Which foods can help improve your mood?
- Credit: Archant
Registered East Anglian nutritionist Emma Harvey Lawrence of Nutrition Creative shares her tips for improving your gut health, and mood, this autumn and winter.
As hours of sunlight diminish in the latter months of the year, it’s perfectly natural and normal to feel a bit ‘low’. But if you find your mood is having an impact on your daily life, could you be afflicted by SAD?
What is SAD?
Seasonal Affective Disorder (SAD) is type of depression that is usually marked by the winter months. It’s often associated with symptoms of low mood, irritability, lack of energy and disordered eating behaviours, and in order to be considered SAD a person should have experienced depressive episodes over the course of two consecutive years around wintertime. If you think it’s rare to experience SAD you’re wrong. According to the Royal College of Psychiatrists, three people in every 100 experience ‘winter depression’.
It’s largely understood that the cause of SAD is due to the lack of natural light and general nature of winter months. It’s not always confined to the winter though, with some people experiencing depressive episodes seasonally in warmer months too. Causes are diverse and often spanning a combination genetics, environment, gender, age, physiological traits and stress. If you think you may be experiencing depression, anxiety or SAD it can help to speak with a doctor, who can help you to identify health factors that may be contributing to your symptoms.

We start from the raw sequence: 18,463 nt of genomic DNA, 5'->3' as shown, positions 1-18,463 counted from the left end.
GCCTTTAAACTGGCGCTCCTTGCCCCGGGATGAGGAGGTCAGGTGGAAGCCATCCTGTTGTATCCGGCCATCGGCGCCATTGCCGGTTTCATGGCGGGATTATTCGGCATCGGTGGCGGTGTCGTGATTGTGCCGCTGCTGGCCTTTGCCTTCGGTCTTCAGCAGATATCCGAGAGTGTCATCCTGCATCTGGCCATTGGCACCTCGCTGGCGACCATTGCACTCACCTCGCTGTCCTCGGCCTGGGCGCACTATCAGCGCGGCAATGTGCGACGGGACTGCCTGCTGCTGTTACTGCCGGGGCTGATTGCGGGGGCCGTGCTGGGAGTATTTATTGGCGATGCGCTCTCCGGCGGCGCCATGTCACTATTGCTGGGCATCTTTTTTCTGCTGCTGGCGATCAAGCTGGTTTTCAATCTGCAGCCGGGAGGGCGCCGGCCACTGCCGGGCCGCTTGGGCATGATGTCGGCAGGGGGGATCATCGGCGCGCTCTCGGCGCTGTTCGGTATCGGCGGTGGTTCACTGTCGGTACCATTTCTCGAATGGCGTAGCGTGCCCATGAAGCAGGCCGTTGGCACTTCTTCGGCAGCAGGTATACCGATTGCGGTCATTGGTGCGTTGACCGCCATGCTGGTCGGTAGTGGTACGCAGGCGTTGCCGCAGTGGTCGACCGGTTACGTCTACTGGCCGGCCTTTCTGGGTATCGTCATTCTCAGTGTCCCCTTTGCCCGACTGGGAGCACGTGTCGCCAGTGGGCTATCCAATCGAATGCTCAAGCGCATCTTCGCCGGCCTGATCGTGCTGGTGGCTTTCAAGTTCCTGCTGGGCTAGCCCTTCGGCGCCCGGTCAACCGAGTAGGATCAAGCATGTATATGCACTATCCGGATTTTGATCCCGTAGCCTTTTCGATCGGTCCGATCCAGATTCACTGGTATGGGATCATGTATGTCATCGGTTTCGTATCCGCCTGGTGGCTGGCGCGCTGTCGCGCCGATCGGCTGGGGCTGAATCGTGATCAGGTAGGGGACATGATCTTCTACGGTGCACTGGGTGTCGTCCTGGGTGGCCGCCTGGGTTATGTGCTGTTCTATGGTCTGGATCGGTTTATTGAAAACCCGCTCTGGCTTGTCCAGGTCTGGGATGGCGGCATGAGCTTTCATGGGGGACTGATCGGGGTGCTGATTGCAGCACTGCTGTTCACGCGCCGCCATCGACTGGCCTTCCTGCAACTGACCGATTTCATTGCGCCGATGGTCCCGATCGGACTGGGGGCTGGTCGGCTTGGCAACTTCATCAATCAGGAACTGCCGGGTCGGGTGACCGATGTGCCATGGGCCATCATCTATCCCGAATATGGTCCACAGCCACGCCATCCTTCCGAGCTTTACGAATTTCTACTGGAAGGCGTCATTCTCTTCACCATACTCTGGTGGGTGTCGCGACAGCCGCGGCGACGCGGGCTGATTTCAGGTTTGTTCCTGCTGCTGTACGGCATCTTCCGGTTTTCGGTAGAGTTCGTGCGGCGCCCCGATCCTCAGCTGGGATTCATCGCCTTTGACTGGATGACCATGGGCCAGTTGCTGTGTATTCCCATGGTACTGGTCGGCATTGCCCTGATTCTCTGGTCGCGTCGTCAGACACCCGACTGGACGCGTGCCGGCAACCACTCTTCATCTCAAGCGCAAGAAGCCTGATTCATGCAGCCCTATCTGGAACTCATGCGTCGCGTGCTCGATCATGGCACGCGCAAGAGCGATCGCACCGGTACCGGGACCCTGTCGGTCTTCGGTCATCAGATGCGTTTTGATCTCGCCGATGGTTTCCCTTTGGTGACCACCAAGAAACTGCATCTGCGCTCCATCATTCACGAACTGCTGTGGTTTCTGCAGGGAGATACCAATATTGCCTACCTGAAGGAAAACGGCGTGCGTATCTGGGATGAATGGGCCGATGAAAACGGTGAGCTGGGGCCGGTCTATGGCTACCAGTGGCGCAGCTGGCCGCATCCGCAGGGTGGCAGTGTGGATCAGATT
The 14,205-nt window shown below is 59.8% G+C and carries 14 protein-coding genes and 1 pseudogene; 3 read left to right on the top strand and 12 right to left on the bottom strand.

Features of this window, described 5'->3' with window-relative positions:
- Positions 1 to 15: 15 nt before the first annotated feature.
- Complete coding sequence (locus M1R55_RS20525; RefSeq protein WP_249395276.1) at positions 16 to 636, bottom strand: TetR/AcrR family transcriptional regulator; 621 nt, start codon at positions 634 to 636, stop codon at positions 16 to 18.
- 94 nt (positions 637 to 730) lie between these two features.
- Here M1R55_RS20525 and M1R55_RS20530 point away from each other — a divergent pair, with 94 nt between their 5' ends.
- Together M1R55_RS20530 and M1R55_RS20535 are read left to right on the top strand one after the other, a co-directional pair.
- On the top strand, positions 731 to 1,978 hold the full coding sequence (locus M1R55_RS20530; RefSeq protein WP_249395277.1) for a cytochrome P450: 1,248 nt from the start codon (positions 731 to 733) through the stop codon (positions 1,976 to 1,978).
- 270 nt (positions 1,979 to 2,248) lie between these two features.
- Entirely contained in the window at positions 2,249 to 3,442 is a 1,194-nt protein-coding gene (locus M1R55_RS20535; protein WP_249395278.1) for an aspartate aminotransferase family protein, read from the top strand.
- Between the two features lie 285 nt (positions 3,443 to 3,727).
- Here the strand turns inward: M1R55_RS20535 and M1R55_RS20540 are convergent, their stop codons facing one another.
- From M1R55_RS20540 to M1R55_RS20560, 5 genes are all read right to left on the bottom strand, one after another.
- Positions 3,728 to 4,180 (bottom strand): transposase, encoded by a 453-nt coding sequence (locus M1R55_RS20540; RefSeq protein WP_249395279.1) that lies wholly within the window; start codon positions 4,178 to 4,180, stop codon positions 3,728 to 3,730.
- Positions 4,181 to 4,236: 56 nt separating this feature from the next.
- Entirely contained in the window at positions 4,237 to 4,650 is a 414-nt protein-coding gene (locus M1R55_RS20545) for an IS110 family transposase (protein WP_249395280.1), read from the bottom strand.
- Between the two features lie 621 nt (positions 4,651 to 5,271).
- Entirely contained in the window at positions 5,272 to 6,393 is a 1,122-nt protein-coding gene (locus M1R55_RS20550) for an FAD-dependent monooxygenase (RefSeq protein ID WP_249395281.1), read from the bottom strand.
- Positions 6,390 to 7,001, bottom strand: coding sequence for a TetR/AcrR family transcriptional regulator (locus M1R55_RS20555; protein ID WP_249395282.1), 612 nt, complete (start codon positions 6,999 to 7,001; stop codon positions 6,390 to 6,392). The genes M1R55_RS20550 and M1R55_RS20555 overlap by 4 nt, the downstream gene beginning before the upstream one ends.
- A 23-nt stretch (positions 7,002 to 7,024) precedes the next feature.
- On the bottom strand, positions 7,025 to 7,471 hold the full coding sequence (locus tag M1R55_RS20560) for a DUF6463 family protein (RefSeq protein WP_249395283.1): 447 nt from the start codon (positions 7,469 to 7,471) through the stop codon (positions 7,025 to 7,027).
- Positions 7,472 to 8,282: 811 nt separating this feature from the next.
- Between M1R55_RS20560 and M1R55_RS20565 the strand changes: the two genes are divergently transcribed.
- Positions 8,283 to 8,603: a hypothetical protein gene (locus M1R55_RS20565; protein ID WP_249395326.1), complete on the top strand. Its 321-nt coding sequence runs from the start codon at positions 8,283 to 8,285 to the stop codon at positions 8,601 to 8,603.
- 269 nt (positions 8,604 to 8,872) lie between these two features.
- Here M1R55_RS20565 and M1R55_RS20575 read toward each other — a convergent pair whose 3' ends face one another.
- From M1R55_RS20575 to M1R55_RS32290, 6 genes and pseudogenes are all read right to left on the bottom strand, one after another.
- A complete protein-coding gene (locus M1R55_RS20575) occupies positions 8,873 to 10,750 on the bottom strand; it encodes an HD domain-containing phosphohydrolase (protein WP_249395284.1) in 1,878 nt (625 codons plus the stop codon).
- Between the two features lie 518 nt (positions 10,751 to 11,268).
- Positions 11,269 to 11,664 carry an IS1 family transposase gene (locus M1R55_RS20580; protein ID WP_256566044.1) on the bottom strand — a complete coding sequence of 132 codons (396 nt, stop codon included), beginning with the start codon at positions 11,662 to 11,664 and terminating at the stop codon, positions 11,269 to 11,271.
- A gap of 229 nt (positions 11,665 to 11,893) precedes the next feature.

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What is the connection between the gut and the mind? Can eating better help improve our mood?
Our brain and gut are able to communicate with one another, which is sometimes referred to as the gut brain axis, via a number of systems in the body. It happens without us even needing to think about it in most cases. This means that there are many physical and environmental factors that can influence how they function, which in turn can influence our health and how we feel.
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What’s more, the bacteria in our gut – that form our gut microbiome – have been found to influence both gut function and the messages that are sent to the brain, so there is almost no end to the variability between us when it comes to gut-brain conversations.
So, what can we do to ensure we are eating well for both out gut and our brain to support our mental health? While there isn’t a gold standard diet for optimal mental health, there are key considerations for us to think about to be sure we’re doing enough to enjoy nutritious foods of all varieties that support our mental health throughout the year.
Simply broken down, for good gut and brain health, it’s important to focus on variety and diversity in the diet. Especially from fibrous carbohydrates like grains, cereals, vegetables and fruit that fuel our brain, feed our microbiome and contain phytochemicals that enhance our body’s response to stressors. Protein, primarily sourced from lean unprocessed meats, beans and pulses, help to build and repair our cells to maintain brain function. Beneficial fats coming from nuts, seeds (and/or their oils), avocado and oily fish provide Omega-3 fatty acids and other poly-unsaturated or mono-unsaturated fats help combat inflammation and protect the integrity of cells throughout our bodies.